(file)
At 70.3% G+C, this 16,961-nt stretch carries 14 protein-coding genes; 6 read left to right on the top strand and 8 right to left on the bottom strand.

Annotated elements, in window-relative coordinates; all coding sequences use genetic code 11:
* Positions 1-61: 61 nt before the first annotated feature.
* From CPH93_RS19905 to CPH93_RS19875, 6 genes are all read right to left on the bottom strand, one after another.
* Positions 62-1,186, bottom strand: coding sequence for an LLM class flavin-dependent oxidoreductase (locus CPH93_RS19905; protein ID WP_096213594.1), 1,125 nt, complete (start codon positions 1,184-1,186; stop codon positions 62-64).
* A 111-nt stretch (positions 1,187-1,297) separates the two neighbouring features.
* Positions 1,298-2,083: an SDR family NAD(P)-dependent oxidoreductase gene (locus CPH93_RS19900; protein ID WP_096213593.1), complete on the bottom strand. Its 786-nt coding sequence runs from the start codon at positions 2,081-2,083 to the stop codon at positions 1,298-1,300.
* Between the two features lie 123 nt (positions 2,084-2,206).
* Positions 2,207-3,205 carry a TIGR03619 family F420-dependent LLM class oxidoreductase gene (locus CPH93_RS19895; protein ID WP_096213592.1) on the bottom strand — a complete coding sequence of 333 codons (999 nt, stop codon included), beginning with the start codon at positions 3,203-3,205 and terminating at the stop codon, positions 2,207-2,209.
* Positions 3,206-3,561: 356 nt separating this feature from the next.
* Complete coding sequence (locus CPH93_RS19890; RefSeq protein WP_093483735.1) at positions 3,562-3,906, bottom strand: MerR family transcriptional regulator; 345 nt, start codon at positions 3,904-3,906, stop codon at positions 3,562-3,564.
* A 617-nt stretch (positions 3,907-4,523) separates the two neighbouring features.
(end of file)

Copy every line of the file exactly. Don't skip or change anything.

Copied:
At 70.3% G+C, this 16,961-nt stretch carries 14 protein-coding genes; 6 read left to right on the top strand and 8 right to left on the bottom strand.

Annotated elements, in window-relative coordinates; all coding sequences use genetic code 11:
* Positions 1-61: 61 nt before the first annotated feature.
* From CPH93_RS19905 to CPH93_RS19875, 6 genes are all read right to left on the bottom strand, one after another.
* Positions 62-1,186, bottom strand: coding sequence for an LLM class flavin-dependent oxidoreductase (locus CPH93_RS19905; protein ID WP_096213594.1), 1,125 nt, complete (start codon positions 1,184-1,186; stop codon positions 62-64).
* A 111-nt stretch (positions 1,187-1,297) separates the two neighbouring features.
* Positions 1,298-2,083: an SDR family NAD(P)-dependent oxidoreductase gene (locus CPH93_RS19900; protein ID WP_096213593.1), complete on the bottom strand. Its 786-nt coding sequence runs from the start codon at positions 2,081-2,083 to the stop codon at positions 1,298-1,300.
* Between the two features lie 123 nt (positions 2,084-2,206).
* Positions 2,207-3,205 carry a TIGR03619 family F420-dependent LLM class oxidoreductase gene (locus CPH93_RS19895; protein ID WP_096213592.1) on the bottom strand — a complete coding sequence of 333 codons (999 nt, stop codon included), beginning with the start codon at positions 3,203-3,205 and terminating at the stop codon, positions 2,207-2,209.
* Positions 3,206-3,561: 356 nt separating this feature from the next.
* Complete coding sequence (locus CPH93_RS19890; RefSeq protein WP_093483735.1) at positions 3,562-3,906, bottom strand: MerR family transcriptional regulator; 345 nt, start codon at positions 3,904-3,906, stop codon at positions 3,562-3,564.
* A 617-nt stretch (positions 3,907-4,523) separates the two neighbouring features.